Fans of both the Florida Gators and Florida State Seminoles are truly passionate about a small handful of sports. Sure, they want to beat the other when they play each other in whatever sport, but the mutual intensity is reserved for football, baseball, basketball or all three.
For example, grief counselors are not required if the golf team comes up short or a gymnast falls off the uneven bars leading to the loss of a gymnastics meet.
The same has been true for women’s softball, but a growing number are beginning to pay attention and to care about the sport. It has become a true rivalry and worth the attention of fans of both schools.
Wednesday night was the second meeting of the season between top-ranked Florida and second-ranked Florida State. In the first game, played April 12 before a record crowd at raucous Katie Seashole Pressly Stadium in Gainesville, the Gators scored a 1-0 walk-off victory over then-No. 1 FSU.
“You couldn’t even hear yourself think a lot of times, so I’m so proud of this environment,” said Gators’ Coach Tim Walton. “Two of the best programs in the country, in the same state, brings out the best in everybody.”
Wednesday’s rematch had the same atmosphere. A record, standing-room-only crowd jammed into JoAnne Graf Field, spilling over into nearby areas offering any kind of view. Nearby streets had to be closed by FSU Police.
Despite the incredible performance by Gators’ ace Kelly Barnhill, who fanned 21 batters in 10-plus innings, a towering walk-off homer by FSU’s Alex Powers in the 11th inning lifted the Seminoles to the victory.
“We’ve worked really hard here to build everything, every facet,” said Seminoles’ Coach Lonni Alameda. “So, it’s really cool that people are starting to see the excitement. And what a great game they saw tonight.”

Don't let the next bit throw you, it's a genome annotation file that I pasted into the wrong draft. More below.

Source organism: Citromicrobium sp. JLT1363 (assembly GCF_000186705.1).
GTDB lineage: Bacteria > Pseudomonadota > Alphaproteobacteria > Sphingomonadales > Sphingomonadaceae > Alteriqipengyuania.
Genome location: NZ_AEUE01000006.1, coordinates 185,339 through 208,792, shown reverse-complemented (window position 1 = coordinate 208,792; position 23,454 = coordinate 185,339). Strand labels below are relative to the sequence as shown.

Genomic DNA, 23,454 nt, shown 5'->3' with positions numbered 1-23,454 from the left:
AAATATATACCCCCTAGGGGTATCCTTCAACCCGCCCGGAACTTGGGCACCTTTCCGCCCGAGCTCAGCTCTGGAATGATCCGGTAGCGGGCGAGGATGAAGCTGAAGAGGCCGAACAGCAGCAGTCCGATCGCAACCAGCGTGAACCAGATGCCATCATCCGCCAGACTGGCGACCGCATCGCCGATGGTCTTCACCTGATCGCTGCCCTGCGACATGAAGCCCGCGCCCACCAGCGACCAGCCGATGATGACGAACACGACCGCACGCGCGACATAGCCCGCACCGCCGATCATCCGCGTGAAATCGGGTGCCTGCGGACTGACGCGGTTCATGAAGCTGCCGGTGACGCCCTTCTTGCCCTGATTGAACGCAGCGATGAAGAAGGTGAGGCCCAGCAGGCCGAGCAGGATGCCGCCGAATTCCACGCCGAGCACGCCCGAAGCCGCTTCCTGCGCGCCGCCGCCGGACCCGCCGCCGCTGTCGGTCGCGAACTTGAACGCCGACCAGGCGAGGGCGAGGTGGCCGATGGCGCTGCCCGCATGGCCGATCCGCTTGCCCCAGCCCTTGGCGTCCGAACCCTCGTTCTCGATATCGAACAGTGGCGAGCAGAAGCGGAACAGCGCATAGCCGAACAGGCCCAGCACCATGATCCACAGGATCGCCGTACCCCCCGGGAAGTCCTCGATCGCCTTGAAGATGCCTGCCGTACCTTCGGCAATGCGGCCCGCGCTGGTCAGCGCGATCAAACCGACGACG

The Seminoles have been playing softball since 1978 and have never had a losing season. They have won 13 ACC Championships and been to the Women’s College World Series (WCWS) 8 times, but have never won. FSU did win two national titles under the old Association for Intercollegiate Athletics for Women (AIAW) in 1981 and 1982.
Their stadium is named after the legendary JoAnne Graf, who coached the team from 1984-2008. She is 7th all-time in career coaching victories.
Florida’s program is only 20 years old. During that span, they have won 6 SEC Championships.
In 2014 and 2015, Florida won the WCWS. Both were under the coaching leadership of Walton.
Going into Wednesday’s game, Florida had won 18 of the previous 19 head-to-head meetings between the two schools, including the last 9 in Tallahassee. The Gators lead the all-time series 24-15.
Provided the NCAA does not put these teams together in a Super Regional (like they do the baseball teams), both are good enough to make it to the WCWS in Oklahoma City next month. If so, the fan base of both teams will continue to grow.